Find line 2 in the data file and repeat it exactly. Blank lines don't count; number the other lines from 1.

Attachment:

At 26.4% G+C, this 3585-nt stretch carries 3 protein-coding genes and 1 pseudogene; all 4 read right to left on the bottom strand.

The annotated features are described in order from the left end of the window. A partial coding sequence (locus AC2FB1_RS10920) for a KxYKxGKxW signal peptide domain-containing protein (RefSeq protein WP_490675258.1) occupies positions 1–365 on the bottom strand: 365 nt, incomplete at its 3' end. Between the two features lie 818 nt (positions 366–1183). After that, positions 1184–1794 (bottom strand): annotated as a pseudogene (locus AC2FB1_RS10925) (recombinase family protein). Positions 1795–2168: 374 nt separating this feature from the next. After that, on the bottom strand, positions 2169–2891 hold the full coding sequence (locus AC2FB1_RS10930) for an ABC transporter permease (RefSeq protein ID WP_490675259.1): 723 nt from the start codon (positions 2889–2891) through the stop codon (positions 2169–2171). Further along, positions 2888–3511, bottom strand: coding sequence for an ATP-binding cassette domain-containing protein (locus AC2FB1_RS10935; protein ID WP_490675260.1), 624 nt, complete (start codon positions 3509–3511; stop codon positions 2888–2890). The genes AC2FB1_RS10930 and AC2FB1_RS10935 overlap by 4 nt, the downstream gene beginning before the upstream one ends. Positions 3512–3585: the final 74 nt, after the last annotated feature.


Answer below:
The annotated features are described in order from the left end of the window. A partial coding sequence (locus AC2FB1_RS10920) for a KxYKxGKxW signal peptide domain-containing protein (RefSeq protein WP_490675258.1) occupies positions 1–365 on the bottom strand: 365 nt, incomplete at its 3' end. Between the two features lie 818 nt (positions 366–1183). After that, positions 1184–1794 (bottom strand): annotated as a pseudogene (locus AC2FB1_RS10925) (recombinase family protein). Positions 1795–2168: 374 nt separating this feature from the next. After that, on the bottom strand, positions 2169–2891 hold the full coding sequence (locus AC2FB1_RS10930) for an ABC transporter permease (RefSeq protein ID WP_490675259.1): 723 nt from the start codon (positions 2889–2891) through the stop codon (positions 2169–2171). Further along, positions 2888–3511, bottom strand: coding sequence for an ATP-binding cassette domain-containing protein (locus AC2FB1_RS10935; protein ID WP_490675260.1), 624 nt, complete (start codon positions 3509–3511; stop codon positions 2888–2890). The genes AC2FB1_RS10930 and AC2FB1_RS10935 overlap by 4 nt, the downstream gene beginning before the upstream one ends. Positions 3512–3585: the final 74 nt, after the last annotated feature.